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Union Dues for Political Action

March 25, 1998

Re "Union Foes Use State as Key Battleground," March 22:

Unions already allow members to "opt out" of paying the portion of their dues that goes to political action, upon joining the union or any time after they have already joined. What Prop. 226 does is put into place a mass of bureaucratic red tape that makes union members sign a form printed by the government every year authorizing payment for political action, thus wasting union members' dues money collecting authorizations. Prop. 226 would effectively eliminate the voice of the working people of California, union and nonunion workers alike, from politics. The political process works better if there is an informed dialogue.

What about the fairness of the proposition? Is it fair that big business silences working families in the political process, while big business (which outspends unions in political campaigns by 11 to 1) is given free rein to oppose legislation that affects all working people, like minimum wage, overtime, Social Security, Medicare, retirement benefits, etc.? Proposition 226 supporters--and most of the support money is coming from out of state big business interests--are not interested in fairness.

HUBERT LLOYD

Vice Chair, Bargaining Unit 9

California State Employees Assn.

Long Beach

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I think Prop. 226 is forcing the union representatives to show their true colors. Since the union is set up to represent the workers, you would think the last thing it would want to do is force members to contribute their hard-earned money for things they do not agree with. It's hard to imagine the condescending attitude that must exist to want to continue this practice, which never should have existed in the first place.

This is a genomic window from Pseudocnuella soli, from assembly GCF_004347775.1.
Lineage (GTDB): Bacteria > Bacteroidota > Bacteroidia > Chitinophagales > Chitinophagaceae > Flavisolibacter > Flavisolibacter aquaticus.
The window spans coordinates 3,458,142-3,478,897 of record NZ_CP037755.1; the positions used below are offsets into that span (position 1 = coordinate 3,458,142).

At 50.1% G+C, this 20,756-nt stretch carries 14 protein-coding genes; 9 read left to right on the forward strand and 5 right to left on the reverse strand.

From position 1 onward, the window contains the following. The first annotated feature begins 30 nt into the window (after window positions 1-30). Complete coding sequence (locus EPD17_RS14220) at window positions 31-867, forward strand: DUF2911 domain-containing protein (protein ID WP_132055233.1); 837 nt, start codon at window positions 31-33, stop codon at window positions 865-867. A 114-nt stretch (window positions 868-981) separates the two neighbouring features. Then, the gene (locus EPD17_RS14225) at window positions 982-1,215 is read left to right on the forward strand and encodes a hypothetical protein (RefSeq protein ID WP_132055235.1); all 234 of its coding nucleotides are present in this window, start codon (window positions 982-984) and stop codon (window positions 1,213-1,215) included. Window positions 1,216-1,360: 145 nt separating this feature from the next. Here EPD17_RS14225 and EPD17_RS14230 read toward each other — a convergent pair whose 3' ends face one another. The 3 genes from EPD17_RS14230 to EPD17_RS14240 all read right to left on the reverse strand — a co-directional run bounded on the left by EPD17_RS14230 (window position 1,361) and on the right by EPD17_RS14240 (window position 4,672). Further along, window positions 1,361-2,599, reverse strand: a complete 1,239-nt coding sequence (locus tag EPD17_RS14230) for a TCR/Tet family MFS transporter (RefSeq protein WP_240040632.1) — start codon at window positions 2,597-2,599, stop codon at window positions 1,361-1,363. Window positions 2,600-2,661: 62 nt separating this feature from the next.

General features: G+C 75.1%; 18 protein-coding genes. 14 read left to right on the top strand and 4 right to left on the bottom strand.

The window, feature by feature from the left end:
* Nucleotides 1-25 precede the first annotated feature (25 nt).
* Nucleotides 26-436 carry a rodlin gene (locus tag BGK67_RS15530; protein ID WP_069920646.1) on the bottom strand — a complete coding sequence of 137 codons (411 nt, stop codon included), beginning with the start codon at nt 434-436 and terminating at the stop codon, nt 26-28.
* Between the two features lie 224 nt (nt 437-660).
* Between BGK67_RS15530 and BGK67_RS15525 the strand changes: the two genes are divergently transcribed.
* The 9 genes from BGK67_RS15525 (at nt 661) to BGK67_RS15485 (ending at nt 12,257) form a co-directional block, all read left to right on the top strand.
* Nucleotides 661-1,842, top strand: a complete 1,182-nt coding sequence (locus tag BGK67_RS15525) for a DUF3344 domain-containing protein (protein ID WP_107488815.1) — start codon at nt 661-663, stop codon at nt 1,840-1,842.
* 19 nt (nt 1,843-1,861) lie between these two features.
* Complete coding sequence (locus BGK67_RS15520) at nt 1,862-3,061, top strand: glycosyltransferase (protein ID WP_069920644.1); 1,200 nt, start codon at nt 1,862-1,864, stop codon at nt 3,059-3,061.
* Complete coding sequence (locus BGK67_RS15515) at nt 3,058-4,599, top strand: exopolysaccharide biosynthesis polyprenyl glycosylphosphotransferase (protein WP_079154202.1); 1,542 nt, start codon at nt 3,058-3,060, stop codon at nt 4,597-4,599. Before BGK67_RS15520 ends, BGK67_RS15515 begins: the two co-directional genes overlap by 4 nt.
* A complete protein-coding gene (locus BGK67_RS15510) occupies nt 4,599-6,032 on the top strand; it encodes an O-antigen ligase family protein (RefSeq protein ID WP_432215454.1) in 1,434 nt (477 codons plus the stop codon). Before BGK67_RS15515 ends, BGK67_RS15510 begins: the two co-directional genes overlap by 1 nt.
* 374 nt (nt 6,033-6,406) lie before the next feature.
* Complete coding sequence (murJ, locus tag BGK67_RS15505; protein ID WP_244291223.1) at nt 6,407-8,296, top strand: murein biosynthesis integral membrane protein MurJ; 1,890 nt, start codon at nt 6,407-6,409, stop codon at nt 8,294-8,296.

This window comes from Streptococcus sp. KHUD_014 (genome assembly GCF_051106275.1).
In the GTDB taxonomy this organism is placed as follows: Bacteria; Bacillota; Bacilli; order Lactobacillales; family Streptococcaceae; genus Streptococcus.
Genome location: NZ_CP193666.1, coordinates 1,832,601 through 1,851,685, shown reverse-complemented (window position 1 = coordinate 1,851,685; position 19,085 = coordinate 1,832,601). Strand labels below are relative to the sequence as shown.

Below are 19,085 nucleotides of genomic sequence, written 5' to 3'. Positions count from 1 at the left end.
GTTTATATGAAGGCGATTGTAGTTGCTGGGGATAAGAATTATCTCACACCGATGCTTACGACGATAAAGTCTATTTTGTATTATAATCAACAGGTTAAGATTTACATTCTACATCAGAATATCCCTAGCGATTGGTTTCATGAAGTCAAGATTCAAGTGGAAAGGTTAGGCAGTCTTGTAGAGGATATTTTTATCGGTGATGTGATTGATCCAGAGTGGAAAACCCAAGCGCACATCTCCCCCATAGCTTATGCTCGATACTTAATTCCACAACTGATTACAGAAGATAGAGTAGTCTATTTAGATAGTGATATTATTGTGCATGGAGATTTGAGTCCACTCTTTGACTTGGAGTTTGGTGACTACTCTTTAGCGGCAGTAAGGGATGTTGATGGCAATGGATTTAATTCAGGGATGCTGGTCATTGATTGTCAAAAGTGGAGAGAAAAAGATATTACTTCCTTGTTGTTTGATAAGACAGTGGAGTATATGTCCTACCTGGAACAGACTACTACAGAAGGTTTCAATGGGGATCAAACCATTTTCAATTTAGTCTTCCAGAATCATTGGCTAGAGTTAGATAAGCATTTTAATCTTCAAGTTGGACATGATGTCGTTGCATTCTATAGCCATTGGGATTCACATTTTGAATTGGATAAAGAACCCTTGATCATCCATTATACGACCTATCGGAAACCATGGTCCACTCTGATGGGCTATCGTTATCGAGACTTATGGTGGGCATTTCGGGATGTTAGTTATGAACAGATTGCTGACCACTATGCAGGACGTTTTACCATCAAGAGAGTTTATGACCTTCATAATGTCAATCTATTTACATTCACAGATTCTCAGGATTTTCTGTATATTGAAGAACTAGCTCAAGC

The members who do agree with the union's political objectives and who feel that their dues money will be spent in a way that represents their interests will gladly give the OK. This is the way it should be.

CLAY BOCK

Garden Grove

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Prop. 226 would require unions to get worker/member permission before using dues for politics. It would seem only fair to also require corporations to get stockholder approval before using profits for political activities.

SIDNEY KASH

Manhattan Beach

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Re "Gore Rallies Troops at Party Convention," March 22:

I almost had to laugh (if not cry) in reading of Al Gore's "strong opposition to Prop. 226." The vice president stated, "We will not let any . . . so-called campaign reform take away the right of workers to have their voices be heard in the political process."

Does he really think all union members are that stupid? After more than 30 years of having my California Teachers Assn. and National Education Assn. dues going to support candidates and propositions I didn't, I for one welcome the democratization of the process.

DON RUH

Walnut

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